Another prominent feature of the ACIC Rules that is consistent with the best practices of international arbitration is the broad and extensive use of witness evidence and experts. Article 45 affords broad discretion to the arbitral tribunal to “conduct a witness hearing” if the arbitral tribunal deems the subject of testimony of relevance. Similarly, article 46 stipulates that arbitrator may refer to expert opinion at his own initiative when “he deems necessary”. In the absence of additional provisions, it appears that there is no limitation as to the examination of experts and the arbitral tribunal enjoys unfettered discretion to assess the viability of expert opinion. In addition, the ACIC Rules provide mechanism for parallel proceedings to be consolidated into a single arbitration. This concept is recalled in Article 6 of ACIC Rules subject to the timing of the request and other relevant circumstances. This procedural mechanism is a progressive step towards harmonization of arbitral awards. In this regard, the ACIC has recognized that a unified process avoids repetition or duplication of the same evidentiary materials in proceedings and related costs such as expert witness fees. However, it should be noted that timing of the consolidation, compensation of dismissed arbitrators and duplication of already submitted evidence for the benefits of parties are not explicitly addressed within the ACIC framework.
The above provisions demonstrate the intention of the ACIC Rules in presenting a legal framework that are aligned with international arbitration on a global scale. However, the current ACIC model requires comprehensive reforms to account for a more efficient and sophisticated framework that is consistent with archetype of legal framework across borders.
The ACIC Rules: Future Prospect
What is visibly absent from the existing framework is the codification of the best practices of procedural rules that are the prototype of modern international standards. In this regard, the ACIC seeks to move away from an institution being a mere postbox and appointing authority, and strives to shape the arbitral process by embracing and promulgating innovation. To this end, after 20 years, the ACIC Board of Directors has issued a call for amendment of the ACIC Rules formulated in 2002.
Firstly, the current ACIC Rules do not include provisions for emergency arbitrators, nor do they embody expedited arbitration. In the absence of provisions regarding emergency arbitrators, when the lex arbitri is the Iranian law, both courts and arbitral tribunal will have the authority over the case but due to the absence of precise guidelines, a party seeking an urgent measure will instead resort to national courts when the issue is extraordinarily urgent. This will undermine the choice of arbitration as an optimal dispute resolution mechanism. To this end, the domestic law ought to adopt a coherent framework to account for the emerging practice of emergency arbitration, without such a provision, domestic law and practice in national courts will pose further complications with regard to enforcement against the noncompliant party. Therefore, the future amendments to the ACIC Rules must first consider the specifics of the Iranian legal framework.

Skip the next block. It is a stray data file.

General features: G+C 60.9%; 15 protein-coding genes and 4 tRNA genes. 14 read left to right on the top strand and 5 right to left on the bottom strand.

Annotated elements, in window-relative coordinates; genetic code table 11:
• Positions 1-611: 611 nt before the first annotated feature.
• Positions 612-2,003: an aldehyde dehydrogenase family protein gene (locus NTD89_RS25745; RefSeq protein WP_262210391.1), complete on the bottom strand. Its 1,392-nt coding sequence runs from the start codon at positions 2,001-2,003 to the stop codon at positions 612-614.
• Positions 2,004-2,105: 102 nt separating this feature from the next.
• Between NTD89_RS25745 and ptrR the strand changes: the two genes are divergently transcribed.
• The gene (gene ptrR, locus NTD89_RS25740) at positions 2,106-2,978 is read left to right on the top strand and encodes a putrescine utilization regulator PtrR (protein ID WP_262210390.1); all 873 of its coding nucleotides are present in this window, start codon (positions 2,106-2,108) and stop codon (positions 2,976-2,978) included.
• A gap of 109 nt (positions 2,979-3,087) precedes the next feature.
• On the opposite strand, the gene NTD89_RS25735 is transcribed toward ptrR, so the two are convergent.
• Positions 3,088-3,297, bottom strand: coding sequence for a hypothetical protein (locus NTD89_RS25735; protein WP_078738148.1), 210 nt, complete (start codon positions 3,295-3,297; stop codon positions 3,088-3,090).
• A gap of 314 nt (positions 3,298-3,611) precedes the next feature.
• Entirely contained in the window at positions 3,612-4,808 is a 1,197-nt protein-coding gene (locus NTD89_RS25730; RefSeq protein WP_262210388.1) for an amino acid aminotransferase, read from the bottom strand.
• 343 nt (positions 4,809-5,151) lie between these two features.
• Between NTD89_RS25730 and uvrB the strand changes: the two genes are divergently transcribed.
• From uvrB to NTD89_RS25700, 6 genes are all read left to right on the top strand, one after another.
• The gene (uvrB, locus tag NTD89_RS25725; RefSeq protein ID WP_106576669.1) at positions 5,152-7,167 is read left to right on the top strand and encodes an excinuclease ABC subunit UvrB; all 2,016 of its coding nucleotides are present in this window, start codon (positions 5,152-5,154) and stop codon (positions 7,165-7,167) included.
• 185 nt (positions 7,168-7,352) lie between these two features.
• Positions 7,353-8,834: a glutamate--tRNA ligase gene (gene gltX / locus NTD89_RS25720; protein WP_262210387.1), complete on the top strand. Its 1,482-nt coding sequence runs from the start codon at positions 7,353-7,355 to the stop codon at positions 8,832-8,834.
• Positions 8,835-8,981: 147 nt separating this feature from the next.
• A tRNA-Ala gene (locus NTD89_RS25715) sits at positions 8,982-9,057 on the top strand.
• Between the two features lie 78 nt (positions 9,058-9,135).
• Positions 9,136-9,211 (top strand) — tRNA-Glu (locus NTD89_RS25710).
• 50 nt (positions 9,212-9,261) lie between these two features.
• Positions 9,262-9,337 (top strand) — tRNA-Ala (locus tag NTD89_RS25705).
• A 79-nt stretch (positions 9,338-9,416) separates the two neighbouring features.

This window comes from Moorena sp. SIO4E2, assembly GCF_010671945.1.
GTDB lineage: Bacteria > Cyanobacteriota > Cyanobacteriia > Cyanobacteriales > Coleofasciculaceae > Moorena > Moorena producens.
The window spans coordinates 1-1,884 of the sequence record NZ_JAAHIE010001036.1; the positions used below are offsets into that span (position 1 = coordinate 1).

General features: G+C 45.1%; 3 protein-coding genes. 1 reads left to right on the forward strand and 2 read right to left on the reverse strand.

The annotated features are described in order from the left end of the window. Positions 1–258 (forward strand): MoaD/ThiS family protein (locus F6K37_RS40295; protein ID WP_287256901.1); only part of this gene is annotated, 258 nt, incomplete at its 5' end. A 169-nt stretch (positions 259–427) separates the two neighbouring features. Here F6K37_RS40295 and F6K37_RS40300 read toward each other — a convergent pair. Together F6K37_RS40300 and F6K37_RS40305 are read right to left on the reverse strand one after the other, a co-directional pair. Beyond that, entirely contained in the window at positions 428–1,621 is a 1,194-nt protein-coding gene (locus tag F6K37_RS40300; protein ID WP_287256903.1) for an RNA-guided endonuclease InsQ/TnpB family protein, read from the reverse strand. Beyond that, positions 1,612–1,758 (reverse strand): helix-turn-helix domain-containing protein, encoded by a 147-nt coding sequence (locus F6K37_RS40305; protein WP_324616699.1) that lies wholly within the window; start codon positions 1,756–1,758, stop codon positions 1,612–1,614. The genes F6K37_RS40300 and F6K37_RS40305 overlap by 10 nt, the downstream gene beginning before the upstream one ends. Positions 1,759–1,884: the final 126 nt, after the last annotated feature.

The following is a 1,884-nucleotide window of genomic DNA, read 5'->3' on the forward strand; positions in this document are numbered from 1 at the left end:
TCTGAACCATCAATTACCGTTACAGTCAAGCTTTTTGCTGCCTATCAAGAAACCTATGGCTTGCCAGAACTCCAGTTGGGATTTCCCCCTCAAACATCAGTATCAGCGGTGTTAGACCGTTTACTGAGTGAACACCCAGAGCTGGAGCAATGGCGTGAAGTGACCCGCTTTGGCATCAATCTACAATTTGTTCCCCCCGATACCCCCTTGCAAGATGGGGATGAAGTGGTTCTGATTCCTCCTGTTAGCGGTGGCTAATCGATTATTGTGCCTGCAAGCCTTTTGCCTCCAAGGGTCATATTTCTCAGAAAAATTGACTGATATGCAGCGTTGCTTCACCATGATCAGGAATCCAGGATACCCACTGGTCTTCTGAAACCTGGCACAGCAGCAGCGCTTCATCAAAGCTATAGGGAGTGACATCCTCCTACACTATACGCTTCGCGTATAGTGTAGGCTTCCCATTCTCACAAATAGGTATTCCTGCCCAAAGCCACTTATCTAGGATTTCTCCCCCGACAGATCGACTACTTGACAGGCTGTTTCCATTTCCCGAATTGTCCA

Secondly, the current ACIC Rules do not embody a comprehensive framework to protect confidentiality in arbitration proceedings. Parties can nonetheless agree in writing that the arbitration session for the hearing and consideration of the case shall be in confidence. According to Article 43, the arbitrators may take necessary measures to protect trade secrets and confidential information, but the current legal framework of the ACIC Rules is silent regarding the ways in which documents and information shall be submitted to the tribunal. Thus, it is important that the rules be revised to reflect the changes and emerging standards within international arbitration practice. It is therefore imperative for the future developments to encompass best practices of the international arbitration community which will not only reinforce Iran’s pro-arbitration stance, but also will pave the way for new standards that have yet to be explored by other Iranian arbitral institutions.
Further, the procedures for appointing arbitrators are not designed to be sufficiently swift. In this regard, Article 13 does not outline the timing requirements for the constitution of arbitral tribunal. The designated deadlines for an arbitrator’s appointment have remained unclear. For instance, Article 10 provides one period of 15 days for the parties to present their objections to the appointment of the arbitrators. It can be argued that the long process of appointing the panel of arbitrators under the ACIC Rules can delay the constitution of the arbitral tribunals. There is a need to revise this rule to make it more consistent with modern archetype of institutional arbitration rules.
The ACIC has recognized the central role it serves in promoting institutional rules of arbitration in the Middle East region, thus revisiting its rules will solidify its quintessential role in promoting arbitration in both domestic and international sphere. Revisions would address the growing complexity of contemporary arbitration proceeding which afford parties greater autonomy and flexibility. It can be argued that the new developments will reflect the ACIC’s ambition to compete with other major international arbitration institutions, and will usher the ACIC in a new era for arbitration in Iran, both international and domestic.
Dr. Mohsen Mohebi has served almost 13 years as Secretary General of the Arbitration Center of Iran Chamber of Commerce. He has been member of ICC Court of Arbitration since 2006-mid 2017. He is currently a member of the Permanent Court of Arbitration.